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Lawsuit Claims Kenosha Unified School District Failed To Protect Gay Student From Bullies

Lawsuit Claims Administrators Let Bullying Go On For Years

Scales Of Justice
Cal Injury Lawyer (CC-BY)

A former student is accusing the Kenosha Unified School District and five school administrators for failing to protect him from bullying and harassment because of his sexuality.

Guadalupe Paredes, now 19 and openly gay, alleges students began bullying him during the 2007 academic year when he was in the third grade and before he was aware of his sexuality.

Paredes alleges the bullying followed him across multiple schools.

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Rock Pledl, one of the attorneys representing Paredes in his federal civil rights suit filed last week, said any student — regardless of their sexual orientation — could see their bullying complaints mismanaged at a school, due to a lack of follow through.

“But LGBT students have the additional problem that sometimes administrators just feel so uncomfortable with the student they’re working with, that they just don’t respond appropriately,” Pledl said.

The lawsuit claims Paredes was told not to complain to the assistant principal of the school because it made the administrator feel uncomfortable.

Another administrator allegedly told Paredes’ mother he brought the harassment onto himself by acting and telling students he was gay.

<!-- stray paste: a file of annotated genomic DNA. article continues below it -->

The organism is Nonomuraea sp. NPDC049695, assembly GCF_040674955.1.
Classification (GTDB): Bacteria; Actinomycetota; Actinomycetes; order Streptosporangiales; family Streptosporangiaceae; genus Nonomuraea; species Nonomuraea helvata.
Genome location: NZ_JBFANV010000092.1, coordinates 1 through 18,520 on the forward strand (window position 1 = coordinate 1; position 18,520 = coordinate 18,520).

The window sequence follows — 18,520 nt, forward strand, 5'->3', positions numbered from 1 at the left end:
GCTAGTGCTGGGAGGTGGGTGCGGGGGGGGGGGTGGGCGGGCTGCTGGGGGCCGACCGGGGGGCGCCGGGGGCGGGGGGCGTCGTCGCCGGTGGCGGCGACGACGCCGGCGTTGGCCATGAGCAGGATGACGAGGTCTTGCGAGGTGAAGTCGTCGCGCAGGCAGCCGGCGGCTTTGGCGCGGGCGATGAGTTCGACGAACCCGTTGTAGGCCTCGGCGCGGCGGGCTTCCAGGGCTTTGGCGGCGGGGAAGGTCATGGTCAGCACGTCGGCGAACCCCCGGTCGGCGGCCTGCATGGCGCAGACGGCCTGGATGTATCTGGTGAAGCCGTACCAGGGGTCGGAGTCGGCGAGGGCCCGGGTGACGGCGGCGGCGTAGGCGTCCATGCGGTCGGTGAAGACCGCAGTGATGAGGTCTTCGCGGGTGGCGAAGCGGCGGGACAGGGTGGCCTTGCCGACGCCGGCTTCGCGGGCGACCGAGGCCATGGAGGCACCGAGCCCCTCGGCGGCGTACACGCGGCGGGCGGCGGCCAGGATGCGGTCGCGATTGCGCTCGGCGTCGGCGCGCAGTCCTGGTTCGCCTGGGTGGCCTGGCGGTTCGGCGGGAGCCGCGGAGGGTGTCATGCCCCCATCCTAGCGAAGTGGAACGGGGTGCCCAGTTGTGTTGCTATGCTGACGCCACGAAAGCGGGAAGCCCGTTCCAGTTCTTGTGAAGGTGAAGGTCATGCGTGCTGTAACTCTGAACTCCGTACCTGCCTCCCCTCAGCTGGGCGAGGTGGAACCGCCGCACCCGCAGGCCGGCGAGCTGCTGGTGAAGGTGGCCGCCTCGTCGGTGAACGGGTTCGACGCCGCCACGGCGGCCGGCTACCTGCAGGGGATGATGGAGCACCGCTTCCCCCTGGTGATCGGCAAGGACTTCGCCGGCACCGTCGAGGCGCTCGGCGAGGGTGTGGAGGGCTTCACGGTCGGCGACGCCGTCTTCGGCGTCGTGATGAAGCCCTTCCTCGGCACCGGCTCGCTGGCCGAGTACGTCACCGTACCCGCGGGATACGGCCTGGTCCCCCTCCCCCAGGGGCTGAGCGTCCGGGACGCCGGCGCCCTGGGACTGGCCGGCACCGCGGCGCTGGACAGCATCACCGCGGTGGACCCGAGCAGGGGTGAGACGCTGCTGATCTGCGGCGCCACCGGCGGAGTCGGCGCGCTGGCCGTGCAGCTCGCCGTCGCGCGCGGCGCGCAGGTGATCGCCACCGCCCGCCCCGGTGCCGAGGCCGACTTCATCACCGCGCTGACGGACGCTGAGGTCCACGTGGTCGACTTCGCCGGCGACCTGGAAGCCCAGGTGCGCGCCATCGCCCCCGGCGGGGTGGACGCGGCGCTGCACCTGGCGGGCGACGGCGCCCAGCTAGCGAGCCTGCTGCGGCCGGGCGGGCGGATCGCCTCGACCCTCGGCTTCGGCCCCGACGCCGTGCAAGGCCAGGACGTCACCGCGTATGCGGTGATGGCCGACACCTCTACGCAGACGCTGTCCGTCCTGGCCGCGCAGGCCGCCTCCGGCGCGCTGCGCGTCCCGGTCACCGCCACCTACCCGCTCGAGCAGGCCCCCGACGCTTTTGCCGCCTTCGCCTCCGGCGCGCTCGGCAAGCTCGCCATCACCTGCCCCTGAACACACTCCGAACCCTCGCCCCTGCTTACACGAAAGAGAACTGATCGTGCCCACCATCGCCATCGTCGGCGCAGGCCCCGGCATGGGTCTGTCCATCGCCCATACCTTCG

The court filing describes instances where students used anti-LGBTQ+ slurs, physically hurt Paredes and one student sent Facebook messages that said Paredes should kill himself.

Despite complaints to an assistant principal, two principals and two deans from Paredes and his mother, the bullying continued until he reached the 10th grade. That same year Paredes was admitted to a hospital for inpatient psychiatric treatment.

According to the district’s anti-bullying policy, any complaints are supposed to be investigated, resulting in a written record.

“We’ve got a stack of records from KUSD and there’s no evidence that there was ever any investigations into any of these complaints,” said Pledl.

The lawsuit claims the bullying got so bad Paredes dropped out of school in 11th grade. Pledl said his client is worried about his future without a high school diploma.

Brian Juchems is the co-director of GSAFE, a group that works to create inclusive schools for LGBTQ+ youth. He said administrators have the responsibility to welcome and support all students “as they come to the schools, not how we want them to be or how we might want them to act or whether or not they conform to anybody’s notions of how a boy should act or how a girl should act.”

A proactive approach is best when dealing with bullying, Juchems said, but if a case develops, staff need to make sure students feel safe.

While Julaine Appling, President of Wisconsin Family Action, a conservative group, said no student deserves to be bullied, she wants to wait to hear the district’s side of the story.